In studies of patients who receive myeloablative conditioning and unrelated marrow grafts, the incidence of graft rejection was higher among patients given grafts mismatched for one or more class I HLA antigens [5
]. We sought to determine whether graft rejection was increased when class I HLA-mismatched grafts were transplanted after nonmyeloablative conditioning and found that sustained donor engraftment was observed in 95% of recipients. Although initially designed as a dose escalation trial of alemtuzumab according to the number of patients experiencing graft rejection, the dose-escalation rule was never activated. Thus the combination of fludarabine and 2 Gy TBI, followed by a post-transplant combination of MMF given three times a day (TID) and CSP, was sufficient to ensure a high rate of sustained full donor T-cell chimerism and engraftment even with HLA-class I mismatched grafts.
We previously had used 15 mg/kg MMF BID administrated from day 0 to day 40 with taper through day 96 in combination with CSP as GVHD prophylaxis after nonmyeloablative HLA-matched unrelated donor HCT. However, a high graft rejection rate of 21% was observed. By increasing the dosing of MMF to 15 mg/kg TID (because of the short half-life (t½) of only 3 hours of the active metabolite of MMF) [7
] and using only G-PBSC as a stem cell source, we successfully reduced the rejection rate to 5 % in nonmyeloablative HCT from HLA-matched unrelated donors [32
]. Therefore, in the current study we used MMF 15 mg/kg TID and extended the duration of MMF given until day 100 for the HLA-mismatched setting. As a result, sustained engraftment was observed in 95% of evaluable patients without the use of alemtuzumab.
We were unable to detect any enhancement of graft-versus-tumor effects with the use of HLA-mismatched unrelated grafts. Observed cumulative probabilities of relapse/progression of 22% at 1 year and 36% at 2 years were very similar to our previous HLA-matched unrelated HCT data (26% at 1 year and 31% at 2 years) [32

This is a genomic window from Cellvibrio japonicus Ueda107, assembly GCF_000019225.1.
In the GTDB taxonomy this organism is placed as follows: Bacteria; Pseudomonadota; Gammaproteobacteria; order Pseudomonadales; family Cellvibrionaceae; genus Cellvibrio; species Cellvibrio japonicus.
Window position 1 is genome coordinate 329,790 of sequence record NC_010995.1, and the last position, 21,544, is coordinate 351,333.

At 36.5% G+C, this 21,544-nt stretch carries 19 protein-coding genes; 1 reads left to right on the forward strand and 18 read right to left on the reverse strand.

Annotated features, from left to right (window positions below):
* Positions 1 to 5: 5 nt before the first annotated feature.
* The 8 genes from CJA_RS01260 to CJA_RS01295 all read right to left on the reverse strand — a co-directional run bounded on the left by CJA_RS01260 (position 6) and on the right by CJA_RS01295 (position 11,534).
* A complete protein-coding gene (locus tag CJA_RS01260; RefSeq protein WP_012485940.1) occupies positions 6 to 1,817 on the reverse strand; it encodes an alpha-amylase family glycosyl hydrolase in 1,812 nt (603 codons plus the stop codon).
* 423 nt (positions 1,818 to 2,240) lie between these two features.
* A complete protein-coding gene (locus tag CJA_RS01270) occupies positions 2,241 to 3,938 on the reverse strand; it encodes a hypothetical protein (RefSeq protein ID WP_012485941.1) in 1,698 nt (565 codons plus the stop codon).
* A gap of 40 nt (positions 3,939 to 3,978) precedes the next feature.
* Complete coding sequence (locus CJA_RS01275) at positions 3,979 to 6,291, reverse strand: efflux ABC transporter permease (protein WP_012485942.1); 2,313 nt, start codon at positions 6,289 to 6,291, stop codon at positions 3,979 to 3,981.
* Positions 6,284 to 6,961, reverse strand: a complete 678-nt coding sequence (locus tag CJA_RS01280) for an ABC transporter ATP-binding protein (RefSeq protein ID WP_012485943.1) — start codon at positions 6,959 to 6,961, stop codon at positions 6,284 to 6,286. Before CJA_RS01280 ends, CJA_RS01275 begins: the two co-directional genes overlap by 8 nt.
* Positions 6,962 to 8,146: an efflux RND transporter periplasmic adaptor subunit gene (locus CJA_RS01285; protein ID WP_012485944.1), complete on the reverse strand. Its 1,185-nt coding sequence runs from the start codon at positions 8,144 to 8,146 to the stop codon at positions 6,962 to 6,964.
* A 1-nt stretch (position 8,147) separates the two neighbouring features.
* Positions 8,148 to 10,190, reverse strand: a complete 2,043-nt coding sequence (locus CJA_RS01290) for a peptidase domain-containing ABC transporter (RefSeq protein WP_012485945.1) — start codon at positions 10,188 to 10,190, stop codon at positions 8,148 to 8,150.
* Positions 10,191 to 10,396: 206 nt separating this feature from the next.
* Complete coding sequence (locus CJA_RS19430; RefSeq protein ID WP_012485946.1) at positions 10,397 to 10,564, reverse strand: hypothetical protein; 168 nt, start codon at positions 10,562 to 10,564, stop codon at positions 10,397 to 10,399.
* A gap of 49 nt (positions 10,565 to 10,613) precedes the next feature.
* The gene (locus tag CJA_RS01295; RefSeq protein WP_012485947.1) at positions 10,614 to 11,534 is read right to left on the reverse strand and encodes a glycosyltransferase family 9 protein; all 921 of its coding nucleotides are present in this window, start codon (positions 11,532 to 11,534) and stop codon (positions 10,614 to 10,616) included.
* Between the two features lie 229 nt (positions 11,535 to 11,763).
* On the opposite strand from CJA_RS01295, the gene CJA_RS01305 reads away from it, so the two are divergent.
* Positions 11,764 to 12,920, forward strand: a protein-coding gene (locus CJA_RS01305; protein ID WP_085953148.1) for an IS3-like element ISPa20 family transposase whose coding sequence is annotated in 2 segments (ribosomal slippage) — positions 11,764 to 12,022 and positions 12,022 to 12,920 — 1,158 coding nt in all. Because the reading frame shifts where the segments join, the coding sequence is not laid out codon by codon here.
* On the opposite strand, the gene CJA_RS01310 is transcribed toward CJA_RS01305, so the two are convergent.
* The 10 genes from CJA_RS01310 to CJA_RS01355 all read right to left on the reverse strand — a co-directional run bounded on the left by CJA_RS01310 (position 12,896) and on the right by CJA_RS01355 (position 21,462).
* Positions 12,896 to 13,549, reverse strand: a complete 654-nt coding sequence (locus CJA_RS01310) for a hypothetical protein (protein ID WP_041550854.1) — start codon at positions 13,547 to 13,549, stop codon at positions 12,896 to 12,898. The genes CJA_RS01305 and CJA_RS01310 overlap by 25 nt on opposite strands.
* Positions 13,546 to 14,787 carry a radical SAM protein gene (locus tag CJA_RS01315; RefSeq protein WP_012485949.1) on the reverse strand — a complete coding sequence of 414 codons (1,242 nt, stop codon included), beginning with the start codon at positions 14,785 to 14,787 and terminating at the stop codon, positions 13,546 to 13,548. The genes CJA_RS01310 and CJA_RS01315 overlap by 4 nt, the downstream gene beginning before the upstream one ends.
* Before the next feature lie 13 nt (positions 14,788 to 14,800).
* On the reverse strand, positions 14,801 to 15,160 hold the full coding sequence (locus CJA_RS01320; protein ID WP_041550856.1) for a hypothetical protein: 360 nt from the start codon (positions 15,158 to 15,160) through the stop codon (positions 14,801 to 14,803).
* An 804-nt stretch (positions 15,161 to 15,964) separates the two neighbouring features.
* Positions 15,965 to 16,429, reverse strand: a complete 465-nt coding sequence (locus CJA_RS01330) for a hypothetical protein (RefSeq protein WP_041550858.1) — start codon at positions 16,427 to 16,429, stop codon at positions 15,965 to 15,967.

]. If limited to patients not in CR at HCT, the CR rate in this study [8 of 30 (27%)] was lower rather than 48% of the previous our study.
An association between HLA-class I mismatches and a high incidence of GVHD has been described in recipients of ablative conditioning regimens followed by unrelated donor HCT [33
]. Previous studies reported that the cumulative incidences of grades II to IV acute GVHD varied from 43% to 74% after myeloablative HCT with HLA-matched unrelated marrow and 63% to 80% after myeloablative HCT with HLA-one antigen mismatched unrelated marrow [36
]. Chronic GVHD was observed in more than 55% of patients after myeloablative HCT with HLA-matched unrelated marrow and in 70% of patients after myeloablative HCT with HLA-one antigen mismatched unrelated marrow [21
]. In a previous study using the same nonmyeloablative conditioning regimen (fludarabine and 2 Gy TBI), 103 patients received either 10/10 HLA-matched (n=93) or single HLA class I allele-level mismatched (single each; n=10) unrelated donor HCT. In that study, we reported cumulative incidences of grades II to IV acute and chronic extensive GVHD were 53% and 56%, respectively [32
]. Interestingly, the observed 41% incidence of chronic extensive GVHD in the current study is comparable to or less than that observed in the HLA-matched unrelated setting. The prolonged CSP and MMF administration in this study may have contributed to the similar incidence of chronic GVHD. On the other hand, the observed 69% rate of grades II to IV acute GVHD is higher than that seen in the HLA-matched unrelated setting [32